Comedian | Professor | Writer
(& Smartest) Arab
Just about every Muslim ambassador from every country that has any Muslims was invited to the Iftar. So were a senator and two congressman from Michigan (home to the largest concentration of Arabs in America), the two Muslim representatives of Congress, the Muslim-American mayor of Paris, TX, and a Muslim-American state congresswoman from Detroit. Finally, in addition to elected officials, many prominent and successful Muslim-Americans from the private sector were invited as well.
A debate in the Muslim and Arab American communities ensued. Should we attend an event like this, at a time when this administration is in the midst of a years-long bombing campaign in Muslim countries? Should we break fast with a president who has still not closed Guantanamo Bay, despite his repeated promises to do so? Should we celebrate with Barack Obama, who has been more pro-Israel than perhaps any president in history? Now, this debate could have happened in any year before this one, and with other presidents. But it is happening now because Arabs and Muslims are starting to ask an important introspective question: When do we become comfortable in our own skin?
There is nothing that scares our community more than being seen as unpatriotic. That’s why we sing the Star Spangled Banner at every one of our events. That’s why we were the first ones to raise American flags after 9/11. And that’s why no one who received an invitation to the White House Iftar would even think about declining. We are not comfortable enough yet to decline. We are not mature enough yet. We are not strong enough yet.
We still seek acceptance. And somehow, when the White House holds an Iftar and invites us, we feel accepted, included, incorporated. We feel like we’re finally a thread in that beautiful thing we all call the “fabric of America.” But see, that’s where the problem lies. As long as we keep seeking approval, we are never going to get it. As long as we keep chasing the carrot on the stick, they will keep dangling it.
It may be true that the best way to affect change is to “work within the system.” But that doesn’t mean simply groveling and being subservient to politicians. Why are we the only ones that still think that we should work for the benefit of the politicians, instead of the other way around? Why do we still think that we should define our power in terms of how politicians view us, instead of making them define their power in terms of how we view them? And why do we still think that simply having our picture taken with an elected official means that we have “made it”?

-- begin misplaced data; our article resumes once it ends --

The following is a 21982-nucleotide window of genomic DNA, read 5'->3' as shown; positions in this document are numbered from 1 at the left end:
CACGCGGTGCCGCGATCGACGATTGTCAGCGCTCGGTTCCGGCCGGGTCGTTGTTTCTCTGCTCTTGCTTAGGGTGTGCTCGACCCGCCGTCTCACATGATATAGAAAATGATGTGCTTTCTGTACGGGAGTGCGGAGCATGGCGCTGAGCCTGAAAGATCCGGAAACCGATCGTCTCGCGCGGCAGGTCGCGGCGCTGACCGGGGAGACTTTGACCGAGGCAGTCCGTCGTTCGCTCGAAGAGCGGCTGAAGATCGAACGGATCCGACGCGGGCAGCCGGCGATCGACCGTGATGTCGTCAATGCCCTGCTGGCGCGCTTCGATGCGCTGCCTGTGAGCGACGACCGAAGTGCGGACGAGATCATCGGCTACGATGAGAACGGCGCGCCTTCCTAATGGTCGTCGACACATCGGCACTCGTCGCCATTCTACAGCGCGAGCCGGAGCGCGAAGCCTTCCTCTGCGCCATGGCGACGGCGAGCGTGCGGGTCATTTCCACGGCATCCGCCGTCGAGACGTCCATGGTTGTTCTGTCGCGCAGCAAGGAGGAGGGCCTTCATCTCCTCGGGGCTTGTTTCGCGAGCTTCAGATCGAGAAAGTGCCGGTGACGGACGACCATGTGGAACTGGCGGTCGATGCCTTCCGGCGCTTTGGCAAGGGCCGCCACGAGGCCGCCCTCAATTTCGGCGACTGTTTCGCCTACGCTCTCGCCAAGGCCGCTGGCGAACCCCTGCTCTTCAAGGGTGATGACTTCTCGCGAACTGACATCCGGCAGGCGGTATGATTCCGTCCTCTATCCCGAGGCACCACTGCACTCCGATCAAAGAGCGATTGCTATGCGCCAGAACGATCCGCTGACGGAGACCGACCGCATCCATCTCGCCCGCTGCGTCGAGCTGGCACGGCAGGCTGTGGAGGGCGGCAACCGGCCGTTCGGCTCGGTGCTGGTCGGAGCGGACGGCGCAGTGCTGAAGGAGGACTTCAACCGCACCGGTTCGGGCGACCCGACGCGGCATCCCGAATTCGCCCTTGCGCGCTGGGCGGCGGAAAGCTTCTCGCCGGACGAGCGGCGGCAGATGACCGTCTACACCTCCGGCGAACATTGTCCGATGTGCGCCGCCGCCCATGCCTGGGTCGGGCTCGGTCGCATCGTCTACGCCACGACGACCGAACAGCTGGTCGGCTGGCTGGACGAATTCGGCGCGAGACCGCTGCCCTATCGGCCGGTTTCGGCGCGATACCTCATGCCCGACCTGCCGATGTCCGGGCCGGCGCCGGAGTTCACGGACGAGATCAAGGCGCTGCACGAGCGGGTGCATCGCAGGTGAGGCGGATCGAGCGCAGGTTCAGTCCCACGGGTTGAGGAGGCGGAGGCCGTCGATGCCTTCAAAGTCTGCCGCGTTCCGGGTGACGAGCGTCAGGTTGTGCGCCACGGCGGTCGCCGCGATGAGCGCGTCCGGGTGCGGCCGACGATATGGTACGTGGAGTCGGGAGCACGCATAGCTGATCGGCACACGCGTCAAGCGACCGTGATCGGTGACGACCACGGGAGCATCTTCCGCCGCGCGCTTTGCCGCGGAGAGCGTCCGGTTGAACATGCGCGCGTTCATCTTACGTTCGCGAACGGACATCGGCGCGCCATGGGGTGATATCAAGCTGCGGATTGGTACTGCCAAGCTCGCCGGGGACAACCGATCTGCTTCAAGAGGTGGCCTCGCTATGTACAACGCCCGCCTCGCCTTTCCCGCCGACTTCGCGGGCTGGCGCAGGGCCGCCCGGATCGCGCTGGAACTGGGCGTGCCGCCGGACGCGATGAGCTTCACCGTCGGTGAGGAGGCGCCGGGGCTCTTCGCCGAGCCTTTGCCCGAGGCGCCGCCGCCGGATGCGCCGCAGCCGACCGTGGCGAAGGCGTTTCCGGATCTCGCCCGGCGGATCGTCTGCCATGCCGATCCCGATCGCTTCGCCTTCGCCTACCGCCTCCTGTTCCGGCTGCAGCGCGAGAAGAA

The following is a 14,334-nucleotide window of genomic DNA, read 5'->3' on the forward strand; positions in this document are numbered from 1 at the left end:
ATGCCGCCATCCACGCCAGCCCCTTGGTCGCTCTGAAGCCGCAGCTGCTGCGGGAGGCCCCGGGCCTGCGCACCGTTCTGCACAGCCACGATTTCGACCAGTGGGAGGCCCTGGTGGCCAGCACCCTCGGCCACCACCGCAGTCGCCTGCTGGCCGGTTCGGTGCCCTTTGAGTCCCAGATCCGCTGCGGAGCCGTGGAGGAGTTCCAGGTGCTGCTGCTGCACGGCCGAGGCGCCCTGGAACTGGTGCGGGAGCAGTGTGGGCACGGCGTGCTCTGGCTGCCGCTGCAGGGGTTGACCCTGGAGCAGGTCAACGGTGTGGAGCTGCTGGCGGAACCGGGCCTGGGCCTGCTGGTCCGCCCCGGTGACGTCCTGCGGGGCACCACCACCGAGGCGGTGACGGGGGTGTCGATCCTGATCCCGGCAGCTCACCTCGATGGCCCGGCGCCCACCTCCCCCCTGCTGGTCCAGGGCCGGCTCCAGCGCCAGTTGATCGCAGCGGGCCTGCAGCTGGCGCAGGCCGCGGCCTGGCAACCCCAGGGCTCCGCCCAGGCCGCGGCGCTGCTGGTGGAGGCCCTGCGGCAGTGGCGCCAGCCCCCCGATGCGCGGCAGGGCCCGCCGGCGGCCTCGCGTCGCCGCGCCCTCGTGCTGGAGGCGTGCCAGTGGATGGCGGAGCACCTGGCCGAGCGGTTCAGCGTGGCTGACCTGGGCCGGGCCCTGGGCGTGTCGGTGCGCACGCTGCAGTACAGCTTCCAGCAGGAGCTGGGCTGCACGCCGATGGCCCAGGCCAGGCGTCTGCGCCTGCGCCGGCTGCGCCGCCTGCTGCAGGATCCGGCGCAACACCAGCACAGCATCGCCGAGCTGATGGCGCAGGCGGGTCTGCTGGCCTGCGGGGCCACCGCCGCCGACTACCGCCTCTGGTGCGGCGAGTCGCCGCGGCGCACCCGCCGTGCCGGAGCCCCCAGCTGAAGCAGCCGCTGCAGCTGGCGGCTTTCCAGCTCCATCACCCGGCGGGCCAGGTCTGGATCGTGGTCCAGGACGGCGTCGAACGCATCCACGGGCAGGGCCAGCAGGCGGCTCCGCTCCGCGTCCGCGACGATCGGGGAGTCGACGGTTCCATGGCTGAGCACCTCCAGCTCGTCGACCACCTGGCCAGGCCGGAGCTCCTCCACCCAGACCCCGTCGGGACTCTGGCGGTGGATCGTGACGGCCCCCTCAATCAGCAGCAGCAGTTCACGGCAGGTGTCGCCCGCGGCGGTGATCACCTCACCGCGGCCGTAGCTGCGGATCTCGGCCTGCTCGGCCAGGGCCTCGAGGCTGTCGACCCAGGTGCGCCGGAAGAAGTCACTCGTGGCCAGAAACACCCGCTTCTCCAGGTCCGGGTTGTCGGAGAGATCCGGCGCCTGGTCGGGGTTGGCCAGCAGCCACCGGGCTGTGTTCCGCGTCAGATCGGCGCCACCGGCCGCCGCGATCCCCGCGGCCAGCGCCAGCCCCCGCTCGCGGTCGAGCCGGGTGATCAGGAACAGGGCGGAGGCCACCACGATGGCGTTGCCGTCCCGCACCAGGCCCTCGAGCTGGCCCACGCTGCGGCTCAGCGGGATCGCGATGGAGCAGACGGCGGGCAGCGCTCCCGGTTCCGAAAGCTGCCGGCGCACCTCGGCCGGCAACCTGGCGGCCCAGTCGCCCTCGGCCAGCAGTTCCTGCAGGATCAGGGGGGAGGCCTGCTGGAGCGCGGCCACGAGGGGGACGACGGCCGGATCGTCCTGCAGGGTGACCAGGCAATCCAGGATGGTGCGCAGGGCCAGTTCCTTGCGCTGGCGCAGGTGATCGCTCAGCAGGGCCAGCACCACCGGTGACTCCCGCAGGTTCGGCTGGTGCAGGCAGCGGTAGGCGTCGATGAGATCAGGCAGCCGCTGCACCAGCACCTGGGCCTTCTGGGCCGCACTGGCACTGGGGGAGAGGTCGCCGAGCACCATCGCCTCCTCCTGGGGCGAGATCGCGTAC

“Working within the system” can also mean standing up for justice and speaking truth to power. It doesn’t have to mean selling out.
We have been here for generations. We have built communities. We have educated ourselves and started successful companies. We work hard and we love football. We have put up mosques and churches in every state (I don’t know about Alaska and Hawaii, but I’m assuming). We might celebrate Ramadan, but we celebrate Thanksgiving and Christmas too. And we can be found in every corner of this country.
We’re achieving the “American Dream.” And we might be doing it better than anyone else.
So why can’t we feel comfortable in our own skin? Because right after 9/11, George W Bush told all Americans, “Either you are with us, or you’re with the terrorists.” But we are somewhere in between, and we still haven’t learned how to tell everyone that.
We can’t speak up until we grow up.